Awesome photo of newsboys on Brooklyn Bridge in 1908 at 3 a.m. — Brooklynian

Awesome photo of newsboys on Brooklyn Bridge in 1908 at 3 a.m.


Source: via Brooklynian on Pinterest

3 A.M. Sunday, February 23rd, 1908. Newsboys selling on Brooklyn Bridge.

Harry Ahrenpreiss, 30 Willet Street. (Said was 13 years old). Abe Gramus. 37 Division Street. Witness Fred McMurray.

Photo by Lewis Wickes Hine, 1874-1940. This is a photograph from the National Child Labor Committee collection at the Library of Congress.


  • No photo of NYC newsboys in the 1900s is complete without a mention of the Orphan Trains that left NYC in the 1900s....

    Nearly everyone has seen a movie or television show where a boy is standing on a street corner waving a newspaper and yelling, "Extra! Extra! Read all about it." While that scene was repeated on many street corners around the country, it is a severely romanticized version of the life of the newsboys. As the cities on the eastern seaboard of the United States filled with immigrants in the late nineteenth and early twentieth centuries, most of them were packed into crowded tenements. Government social services were almost nonexistent, leading to large numbers of children living on the streets. Many were orphans, but a lot of them were simply abandoned to their fates. A few ran away from a home life that was brutal, largely due to the influence of alcohol. Most of the boys and girls hawking papers were street children that struggled to survive by selling papers and doing whatever else they could to earn money and life's necessities.

    This book sets the background for this group and describes the social safety net that arose through the efforts of many groups of people. The title is derived from the program where groups of the children were collected and then shipped by train to the Midwestern United States where farm families eager to have an extra child took them into their homes. It is often a factual recapitulation of the organizations and people that worked so tirelessly to make something for these poor children, some of which had been abandoned as babies.

    A section is devoted to giving short histories of a few of the children that made the trek westward and there are a number of reprints of newspaper articles of the time that describe the plight of the children and what was being done to aid them. Several shelters were formed by organizations that took in the children and gave them a place to stay and something to eat. Not all the shelters were free; some charged a daily fee of 10 cents a day that included room and board. Most of the street children were able to earn that amount although some were forced to sleep in any place that would give them some shelter.

    The children also formed a mutual support group, raising collections when one died and they even went on strike against the mighty newspaper companies when they felt that they were not being treated fairly. Life was hard for nearly everyone back then, but none had it harder than the street children of the major cities. This is not a novel or a detailed description of the lives of these children; it bounces around without a logical consistency. Yet it tells a coherent story of how good people did a lot to help a large number of societies most vulnerable members, the abandoned children of recent immigrants.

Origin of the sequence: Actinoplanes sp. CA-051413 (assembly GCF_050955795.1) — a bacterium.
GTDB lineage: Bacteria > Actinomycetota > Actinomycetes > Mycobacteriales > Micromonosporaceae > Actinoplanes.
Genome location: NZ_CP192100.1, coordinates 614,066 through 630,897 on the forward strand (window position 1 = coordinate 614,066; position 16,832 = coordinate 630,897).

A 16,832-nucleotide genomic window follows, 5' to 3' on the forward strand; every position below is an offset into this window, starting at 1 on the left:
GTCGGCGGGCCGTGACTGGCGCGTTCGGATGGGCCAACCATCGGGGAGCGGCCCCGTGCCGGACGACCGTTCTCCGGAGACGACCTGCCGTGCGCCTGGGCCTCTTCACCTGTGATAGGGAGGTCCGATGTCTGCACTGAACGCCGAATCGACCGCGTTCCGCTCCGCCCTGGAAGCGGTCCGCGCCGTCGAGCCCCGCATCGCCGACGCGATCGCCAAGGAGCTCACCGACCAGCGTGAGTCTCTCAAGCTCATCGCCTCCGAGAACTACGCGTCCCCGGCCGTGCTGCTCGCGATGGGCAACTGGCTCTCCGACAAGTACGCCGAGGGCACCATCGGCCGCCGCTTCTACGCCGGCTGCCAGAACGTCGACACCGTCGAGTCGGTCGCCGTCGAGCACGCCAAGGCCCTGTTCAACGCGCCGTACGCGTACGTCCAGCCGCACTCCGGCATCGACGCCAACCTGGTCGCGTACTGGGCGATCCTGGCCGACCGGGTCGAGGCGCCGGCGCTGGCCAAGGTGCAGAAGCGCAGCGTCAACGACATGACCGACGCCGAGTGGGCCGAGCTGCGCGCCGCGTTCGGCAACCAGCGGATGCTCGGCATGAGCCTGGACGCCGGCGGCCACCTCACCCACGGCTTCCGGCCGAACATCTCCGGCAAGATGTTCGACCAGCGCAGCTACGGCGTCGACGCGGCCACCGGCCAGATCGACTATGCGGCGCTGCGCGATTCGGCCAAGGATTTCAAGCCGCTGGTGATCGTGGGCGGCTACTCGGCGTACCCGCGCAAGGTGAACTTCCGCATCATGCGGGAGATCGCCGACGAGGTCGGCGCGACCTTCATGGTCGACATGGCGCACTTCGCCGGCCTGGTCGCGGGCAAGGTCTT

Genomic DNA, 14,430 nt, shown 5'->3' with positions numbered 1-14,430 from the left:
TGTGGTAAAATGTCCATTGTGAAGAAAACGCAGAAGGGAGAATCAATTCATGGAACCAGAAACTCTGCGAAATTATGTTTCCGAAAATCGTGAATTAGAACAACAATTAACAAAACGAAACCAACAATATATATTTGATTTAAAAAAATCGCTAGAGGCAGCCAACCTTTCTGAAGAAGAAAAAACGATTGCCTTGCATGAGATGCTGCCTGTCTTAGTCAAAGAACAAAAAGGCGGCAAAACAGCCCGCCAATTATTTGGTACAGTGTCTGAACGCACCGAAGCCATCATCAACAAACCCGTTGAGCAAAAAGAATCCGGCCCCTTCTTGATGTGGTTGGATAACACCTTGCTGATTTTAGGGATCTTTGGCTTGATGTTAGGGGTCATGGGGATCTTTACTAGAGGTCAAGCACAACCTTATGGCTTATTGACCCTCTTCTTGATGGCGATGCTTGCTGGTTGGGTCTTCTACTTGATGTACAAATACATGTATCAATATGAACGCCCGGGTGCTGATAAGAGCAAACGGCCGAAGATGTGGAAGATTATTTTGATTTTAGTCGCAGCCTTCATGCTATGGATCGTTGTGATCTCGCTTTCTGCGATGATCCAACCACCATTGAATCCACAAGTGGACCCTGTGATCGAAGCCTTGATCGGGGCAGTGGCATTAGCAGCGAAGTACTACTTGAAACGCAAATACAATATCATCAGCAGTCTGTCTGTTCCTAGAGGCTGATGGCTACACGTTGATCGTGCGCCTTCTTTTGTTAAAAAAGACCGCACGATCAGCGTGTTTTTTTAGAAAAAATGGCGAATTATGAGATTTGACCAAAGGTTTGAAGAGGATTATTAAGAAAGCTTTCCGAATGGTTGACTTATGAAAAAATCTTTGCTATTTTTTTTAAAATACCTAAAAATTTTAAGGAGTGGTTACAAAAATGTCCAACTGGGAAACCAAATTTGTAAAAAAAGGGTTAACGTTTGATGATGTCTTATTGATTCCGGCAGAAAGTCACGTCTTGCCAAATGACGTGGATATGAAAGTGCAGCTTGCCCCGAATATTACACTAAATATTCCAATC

• I'm wondering where on the Brooklyn Bridge you would have been able to buy Coffee and Cake at a Lunchroom. But the Library of Congress doesn't lie.

  • I suspect this is taken on the Manhattan side of the Brooklyn Bridge, maybe around Chambers St as the boys in the pic are definitely standing on a sidewalk made of cement or concrete which is not found on the bridge. So, whoever captioned the photo took a little license with it.

  • Terrific photo.

    Guys, PLEASE post more photos. Post a few dozen nostalgia photos EVERY day if at all possible!

    I would especially love it if you can find old photos of cricket being played in the 1800s. Brooklyn, especially East New York, was a hot bed of cricket and I would like to see old pics along with the approximate addresses of the venues for those matches.

    Also, please post pics of trolleys.

  • Good ideas; thanks. I had no idea about the cricket history. Interesting snippets of 1800s Brooklyn cricket on

    September 20, 1838: English expatriates from Sheffield and Nottingham faced off at the Brooklyn’s Ferry House Tavern. The wager was $100.

    October 22, 1838: English expatriates, some of whom had played a month earlier, now realigned themselves into teams called “New York” and :”Long Island” – this time for $400 wager.

    This New York cricket club was founded by the trio of William Jupe (an iron merchant who is referred to as Henry Jessup by Tom Melville), John Taylor (dealt with wool) and Robert Bage (who sold insurance). However, it drew more of its men from the city’s literary, artistic, and theatrical circles than from its mercantile community. These intellectual cricketers included William Ranney and James Higham. Tom Melville feels that this reliance on mercantile and literary classes was a deliberate attempt to dissociate the club from the working class immigrants who played cricket in Brooklyn.

    More here:

  • This thread reminds me how excited I am to be seeing Newsies on Broadway in a few days!!

  • Brook,

    Thanx for that wonderful blurb on cricket.

    The Brooklyn Public Library has a link to the Brooklyn Eagle:

    This has several articles about cricket in East New York and other parts of God's Country. However, there is very little info which makes me wonder why since ENY won the national championship in 1895 or thereabouts. How I wish someone would go into the Brooklyn Historical Society and compile a large book with many photos on this subject.

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